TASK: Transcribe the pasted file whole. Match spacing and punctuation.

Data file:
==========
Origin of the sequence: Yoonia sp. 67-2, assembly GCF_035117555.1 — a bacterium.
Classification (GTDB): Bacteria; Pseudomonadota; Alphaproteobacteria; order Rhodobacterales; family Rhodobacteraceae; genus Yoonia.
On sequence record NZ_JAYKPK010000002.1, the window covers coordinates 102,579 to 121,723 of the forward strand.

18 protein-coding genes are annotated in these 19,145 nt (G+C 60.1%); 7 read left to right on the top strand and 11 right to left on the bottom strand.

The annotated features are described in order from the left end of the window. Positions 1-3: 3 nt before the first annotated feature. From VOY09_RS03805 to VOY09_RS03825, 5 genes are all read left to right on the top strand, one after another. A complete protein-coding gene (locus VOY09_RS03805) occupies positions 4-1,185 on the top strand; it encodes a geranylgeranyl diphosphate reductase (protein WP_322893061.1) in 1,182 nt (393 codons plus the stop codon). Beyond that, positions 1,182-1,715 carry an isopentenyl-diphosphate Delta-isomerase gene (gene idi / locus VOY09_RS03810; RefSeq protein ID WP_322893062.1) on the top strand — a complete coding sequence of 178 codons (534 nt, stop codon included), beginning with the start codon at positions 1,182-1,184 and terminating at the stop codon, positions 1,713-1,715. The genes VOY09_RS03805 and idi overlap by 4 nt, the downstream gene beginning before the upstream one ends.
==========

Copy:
Origin of the sequence: Yoonia sp. 67-2, assembly GCF_035117555.1 — a bacterium.
Classification (GTDB): Bacteria; Pseudomonadota; Alphaproteobacteria; order Rhodobacterales; family Rhodobacteraceae; genus Yoonia.
On sequence record NZ_JAYKPK010000002.1, the window covers coordinates 102,579 to 121,723 of the forward strand.

18 protein-coding genes are annotated in these 19,145 nt (G+C 60.1%); 7 read left to right on the top strand and 11 right to left on the bottom strand.

The annotated features are described in order from the left end of the window. Positions 1-3: 3 nt before the first annotated feature. From VOY09_RS03805 to VOY09_RS03825, 5 genes are all read left to right on the top strand, one after another. A complete protein-coding gene (locus VOY09_RS03805) occupies positions 4-1,185 on the top strand; it encodes a geranylgeranyl diphosphate reductase (protein WP_322893061.1) in 1,182 nt (393 codons plus the stop codon). Beyond that, positions 1,182-1,715 carry an isopentenyl-diphosphate Delta-isomerase gene (gene idi / locus VOY09_RS03810; RefSeq protein ID WP_322893062.1) on the top strand — a complete coding sequence of 178 codons (534 nt, stop codon included), beginning with the start codon at positions 1,182-1,184 and terminating at the stop codon, positions 1,713-1,715. The genes VOY09_RS03805 and idi overlap by 4 nt, the downstream gene beginning before the upstream one ends.